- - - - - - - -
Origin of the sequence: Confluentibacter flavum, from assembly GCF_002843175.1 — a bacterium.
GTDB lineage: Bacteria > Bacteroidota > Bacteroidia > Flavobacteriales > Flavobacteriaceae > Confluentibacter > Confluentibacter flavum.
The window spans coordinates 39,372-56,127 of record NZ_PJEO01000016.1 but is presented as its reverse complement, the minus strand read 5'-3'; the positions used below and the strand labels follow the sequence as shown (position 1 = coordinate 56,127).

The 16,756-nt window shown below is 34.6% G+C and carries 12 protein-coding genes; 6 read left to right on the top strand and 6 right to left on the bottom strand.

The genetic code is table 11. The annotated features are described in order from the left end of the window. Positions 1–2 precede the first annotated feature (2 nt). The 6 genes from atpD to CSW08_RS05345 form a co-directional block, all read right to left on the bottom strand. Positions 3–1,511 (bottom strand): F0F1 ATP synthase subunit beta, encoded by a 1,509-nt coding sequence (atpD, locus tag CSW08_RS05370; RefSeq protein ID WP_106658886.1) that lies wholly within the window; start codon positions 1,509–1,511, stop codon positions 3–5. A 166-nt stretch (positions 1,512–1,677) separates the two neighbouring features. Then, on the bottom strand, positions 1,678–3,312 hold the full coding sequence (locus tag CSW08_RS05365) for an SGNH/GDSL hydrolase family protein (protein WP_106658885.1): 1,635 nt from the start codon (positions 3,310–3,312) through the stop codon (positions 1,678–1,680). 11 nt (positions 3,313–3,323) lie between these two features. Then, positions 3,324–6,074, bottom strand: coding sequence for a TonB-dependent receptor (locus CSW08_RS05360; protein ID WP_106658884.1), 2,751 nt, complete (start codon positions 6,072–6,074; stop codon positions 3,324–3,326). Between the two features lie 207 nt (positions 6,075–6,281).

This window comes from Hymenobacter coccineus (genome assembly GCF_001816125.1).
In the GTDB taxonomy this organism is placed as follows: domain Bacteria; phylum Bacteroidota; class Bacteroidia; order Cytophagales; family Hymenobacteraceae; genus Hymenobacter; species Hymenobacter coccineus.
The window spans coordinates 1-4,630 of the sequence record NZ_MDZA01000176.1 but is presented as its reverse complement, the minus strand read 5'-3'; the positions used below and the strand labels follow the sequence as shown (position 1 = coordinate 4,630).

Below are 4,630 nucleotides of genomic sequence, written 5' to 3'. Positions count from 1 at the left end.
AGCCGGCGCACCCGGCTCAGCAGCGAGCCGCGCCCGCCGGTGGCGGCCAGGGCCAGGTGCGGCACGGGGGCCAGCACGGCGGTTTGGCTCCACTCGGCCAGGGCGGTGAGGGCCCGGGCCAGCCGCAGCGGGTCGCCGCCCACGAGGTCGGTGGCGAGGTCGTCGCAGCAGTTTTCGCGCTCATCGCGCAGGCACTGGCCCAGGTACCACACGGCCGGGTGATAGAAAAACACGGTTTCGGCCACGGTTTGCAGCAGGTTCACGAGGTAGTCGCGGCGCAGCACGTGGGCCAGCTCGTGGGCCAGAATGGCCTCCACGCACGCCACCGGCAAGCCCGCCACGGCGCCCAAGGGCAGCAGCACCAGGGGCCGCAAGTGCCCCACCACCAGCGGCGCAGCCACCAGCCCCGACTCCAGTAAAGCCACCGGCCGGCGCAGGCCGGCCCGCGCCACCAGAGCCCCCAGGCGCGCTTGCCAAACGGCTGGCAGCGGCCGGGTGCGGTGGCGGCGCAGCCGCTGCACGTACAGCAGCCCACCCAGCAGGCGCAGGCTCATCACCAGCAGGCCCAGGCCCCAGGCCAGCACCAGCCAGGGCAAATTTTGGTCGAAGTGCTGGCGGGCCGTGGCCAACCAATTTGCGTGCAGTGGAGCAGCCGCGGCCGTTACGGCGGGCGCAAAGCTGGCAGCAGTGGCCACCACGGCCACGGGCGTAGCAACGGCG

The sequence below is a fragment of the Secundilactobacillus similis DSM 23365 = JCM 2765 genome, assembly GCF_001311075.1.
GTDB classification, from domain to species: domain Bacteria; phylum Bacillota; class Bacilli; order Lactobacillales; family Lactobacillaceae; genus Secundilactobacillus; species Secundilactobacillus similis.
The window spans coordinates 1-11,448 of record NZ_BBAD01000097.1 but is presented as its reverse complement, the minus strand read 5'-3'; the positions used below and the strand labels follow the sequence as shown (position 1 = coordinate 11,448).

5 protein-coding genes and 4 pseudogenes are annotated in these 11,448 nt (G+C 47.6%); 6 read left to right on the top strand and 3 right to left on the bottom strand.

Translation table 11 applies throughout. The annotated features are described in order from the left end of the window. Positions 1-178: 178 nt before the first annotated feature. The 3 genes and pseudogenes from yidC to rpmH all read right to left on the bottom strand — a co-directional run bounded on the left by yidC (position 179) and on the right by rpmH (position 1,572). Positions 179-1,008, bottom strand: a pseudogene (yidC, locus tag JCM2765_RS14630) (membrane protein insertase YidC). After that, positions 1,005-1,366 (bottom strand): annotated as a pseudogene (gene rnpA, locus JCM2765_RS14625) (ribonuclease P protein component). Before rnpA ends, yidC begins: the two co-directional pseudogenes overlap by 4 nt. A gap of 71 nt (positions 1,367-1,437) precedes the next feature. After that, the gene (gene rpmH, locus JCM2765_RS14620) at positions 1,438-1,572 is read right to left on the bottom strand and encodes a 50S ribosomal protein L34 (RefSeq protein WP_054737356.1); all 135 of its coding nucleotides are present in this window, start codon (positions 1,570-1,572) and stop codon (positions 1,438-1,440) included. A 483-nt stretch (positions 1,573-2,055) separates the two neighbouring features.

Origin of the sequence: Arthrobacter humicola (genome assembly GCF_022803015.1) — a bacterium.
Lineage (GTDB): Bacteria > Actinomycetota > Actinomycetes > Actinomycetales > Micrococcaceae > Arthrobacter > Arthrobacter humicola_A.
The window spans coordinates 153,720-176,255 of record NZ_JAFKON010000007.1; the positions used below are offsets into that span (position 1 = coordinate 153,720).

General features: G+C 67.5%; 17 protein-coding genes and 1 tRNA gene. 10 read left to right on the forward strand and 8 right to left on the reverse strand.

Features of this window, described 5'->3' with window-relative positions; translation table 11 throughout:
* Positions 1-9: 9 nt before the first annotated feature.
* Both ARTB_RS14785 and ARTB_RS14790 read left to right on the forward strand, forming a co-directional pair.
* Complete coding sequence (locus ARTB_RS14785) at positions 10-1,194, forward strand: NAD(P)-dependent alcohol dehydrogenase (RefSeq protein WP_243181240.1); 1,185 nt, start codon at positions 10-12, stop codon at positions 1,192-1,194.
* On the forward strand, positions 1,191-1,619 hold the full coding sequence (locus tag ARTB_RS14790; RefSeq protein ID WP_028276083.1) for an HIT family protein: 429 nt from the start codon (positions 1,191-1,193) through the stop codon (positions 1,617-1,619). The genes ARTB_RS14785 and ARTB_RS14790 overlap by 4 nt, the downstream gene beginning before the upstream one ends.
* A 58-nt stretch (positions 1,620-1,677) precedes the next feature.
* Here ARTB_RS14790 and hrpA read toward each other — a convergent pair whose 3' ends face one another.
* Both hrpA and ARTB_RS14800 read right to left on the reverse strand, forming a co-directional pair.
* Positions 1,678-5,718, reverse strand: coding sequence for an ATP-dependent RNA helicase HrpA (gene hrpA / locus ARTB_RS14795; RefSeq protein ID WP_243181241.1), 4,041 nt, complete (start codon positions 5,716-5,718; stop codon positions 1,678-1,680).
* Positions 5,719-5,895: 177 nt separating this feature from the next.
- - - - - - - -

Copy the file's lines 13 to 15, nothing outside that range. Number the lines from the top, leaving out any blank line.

The window spans coordinates 1-11,448 of record NZ_BBAD01000097.1 but is presented as its reverse complement, the minus strand read 5'-3'; the positions used below and the strand labels follow the sequence as shown (position 1 = coordinate 11,448).

5 protein-coding genes and 4 pseudogenes are annotated in these 11,448 nt (G+C 47.6%); 6 read left to right on the top strand and 3 right to left on the bottom strand.

Translation table 11 applies throughout. The annotated features are described in order from the left end of the window. Positions 1-178: 178 nt before the first annotated feature. The 3 genes and pseudogenes from yidC to rpmH all read right to left on the bottom strand — a co-directional run bounded on the left by yidC (position 179) and on the right by rpmH (position 1,572). Positions 179-1,008, bottom strand: a pseudogene (yidC, locus tag JCM2765_RS14630) (membrane protein insertase YidC). After that, positions 1,005-1,366 (bottom strand): annotated as a pseudogene (gene rnpA, locus JCM2765_RS14625) (ribonuclease P protein component). Before rnpA ends, yidC begins: the two co-directional pseudogenes overlap by 4 nt. A gap of 71 nt (positions 1,367-1,437) precedes the next feature. After that, the gene (gene rpmH, locus JCM2765_RS14620) at positions 1,438-1,572 is read right to left on the bottom strand and encodes a 50S ribosomal protein L34 (RefSeq protein WP_054737356.1); all 135 of its coding nucleotides are present in this window, start codon (positions 1,570-1,572) and stop codon (positions 1,438-1,440) included. A 483-nt stretch (positions 1,573-2,055) separates the two neighbouring features.